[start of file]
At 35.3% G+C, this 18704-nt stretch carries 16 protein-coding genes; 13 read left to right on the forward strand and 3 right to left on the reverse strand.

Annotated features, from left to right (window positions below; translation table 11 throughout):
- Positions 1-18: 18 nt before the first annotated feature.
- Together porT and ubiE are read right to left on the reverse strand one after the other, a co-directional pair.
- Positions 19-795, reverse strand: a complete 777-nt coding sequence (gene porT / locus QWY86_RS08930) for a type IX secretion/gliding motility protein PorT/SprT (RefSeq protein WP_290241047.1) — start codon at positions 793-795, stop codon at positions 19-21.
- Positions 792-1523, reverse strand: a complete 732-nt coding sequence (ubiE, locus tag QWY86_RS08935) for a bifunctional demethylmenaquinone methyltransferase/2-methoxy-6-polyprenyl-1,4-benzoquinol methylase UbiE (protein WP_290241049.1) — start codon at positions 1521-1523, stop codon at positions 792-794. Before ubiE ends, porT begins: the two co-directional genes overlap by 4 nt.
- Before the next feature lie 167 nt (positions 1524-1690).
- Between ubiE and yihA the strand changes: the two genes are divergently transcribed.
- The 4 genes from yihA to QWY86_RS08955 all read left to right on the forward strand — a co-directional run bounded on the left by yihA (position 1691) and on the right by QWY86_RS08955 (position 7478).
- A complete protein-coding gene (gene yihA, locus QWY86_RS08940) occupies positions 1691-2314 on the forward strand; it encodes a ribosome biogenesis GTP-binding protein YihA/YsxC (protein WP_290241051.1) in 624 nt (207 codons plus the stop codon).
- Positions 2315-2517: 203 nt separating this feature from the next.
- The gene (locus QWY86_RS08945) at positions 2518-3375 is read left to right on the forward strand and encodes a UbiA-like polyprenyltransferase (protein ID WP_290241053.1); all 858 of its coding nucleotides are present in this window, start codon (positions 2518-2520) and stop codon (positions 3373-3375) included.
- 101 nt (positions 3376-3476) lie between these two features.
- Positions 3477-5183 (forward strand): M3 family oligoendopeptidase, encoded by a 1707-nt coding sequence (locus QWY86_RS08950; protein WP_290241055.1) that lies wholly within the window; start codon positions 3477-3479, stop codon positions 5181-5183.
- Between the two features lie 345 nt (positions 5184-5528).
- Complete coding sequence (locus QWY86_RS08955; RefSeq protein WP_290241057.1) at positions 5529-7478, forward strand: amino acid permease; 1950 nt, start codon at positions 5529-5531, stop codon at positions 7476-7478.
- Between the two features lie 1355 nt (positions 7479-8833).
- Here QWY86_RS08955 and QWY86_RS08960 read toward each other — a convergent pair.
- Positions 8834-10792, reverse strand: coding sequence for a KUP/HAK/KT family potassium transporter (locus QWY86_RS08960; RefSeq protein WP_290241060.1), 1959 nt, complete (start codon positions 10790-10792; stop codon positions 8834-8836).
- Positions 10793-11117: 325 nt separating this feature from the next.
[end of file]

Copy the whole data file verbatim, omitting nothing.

At 35.3% G+C, this 18704-nt stretch carries 16 protein-coding genes; 13 read left to right on the forward strand and 3 right to left on the reverse strand.

Annotated features, from left to right (window positions below; translation table 11 throughout):
- Positions 1-18: 18 nt before the first annotated feature.
- Together porT and ubiE are read right to left on the reverse strand one after the other, a co-directional pair.
- Positions 19-795, reverse strand: a complete 777-nt coding sequence (gene porT / locus QWY86_RS08930) for a type IX secretion/gliding motility protein PorT/SprT (RefSeq protein WP_290241047.1) — start codon at positions 793-795, stop codon at positions 19-21.
- Positions 792-1523, reverse strand: a complete 732-nt coding sequence (ubiE, locus tag QWY86_RS08935) for a bifunctional demethylmenaquinone methyltransferase/2-methoxy-6-polyprenyl-1,4-benzoquinol methylase UbiE (protein WP_290241049.1) — start codon at positions 1521-1523, stop codon at positions 792-794. Before ubiE ends, porT begins: the two co-directional genes overlap by 4 nt.
- Before the next feature lie 167 nt (positions 1524-1690).
- Between ubiE and yihA the strand changes: the two genes are divergently transcribed.
- The 4 genes from yihA to QWY86_RS08955 all read left to right on the forward strand — a co-directional run bounded on the left by yihA (position 1691) and on the right by QWY86_RS08955 (position 7478).
- A complete protein-coding gene (gene yihA, locus QWY86_RS08940) occupies positions 1691-2314 on the forward strand; it encodes a ribosome biogenesis GTP-binding protein YihA/YsxC (protein WP_290241051.1) in 624 nt (207 codons plus the stop codon).
- Positions 2315-2517: 203 nt separating this feature from the next.
- The gene (locus QWY86_RS08945) at positions 2518-3375 is read left to right on the forward strand and encodes a UbiA-like polyprenyltransferase (protein ID WP_290241053.1); all 858 of its coding nucleotides are present in this window, start codon (positions 2518-2520) and stop codon (positions 3373-3375) included.
- 101 nt (positions 3376-3476) lie between these two features.
- Positions 3477-5183 (forward strand): M3 family oligoendopeptidase, encoded by a 1707-nt coding sequence (locus QWY86_RS08950; protein WP_290241055.1) that lies wholly within the window; start codon positions 3477-3479, stop codon positions 5181-5183.
- Between the two features lie 345 nt (positions 5184-5528).
- Complete coding sequence (locus QWY86_RS08955; RefSeq protein WP_290241057.1) at positions 5529-7478, forward strand: amino acid permease; 1950 nt, start codon at positions 5529-5531, stop codon at positions 7476-7478.
- Between the two features lie 1355 nt (positions 7479-8833).
- Here QWY86_RS08955 and QWY86_RS08960 read toward each other — a convergent pair.
- Positions 8834-10792, reverse strand: coding sequence for a KUP/HAK/KT family potassium transporter (locus QWY86_RS08960; RefSeq protein WP_290241060.1), 1959 nt, complete (start codon positions 10790-10792; stop codon positions 8834-8836).
- Positions 10793-11117: 325 nt separating this feature from the next.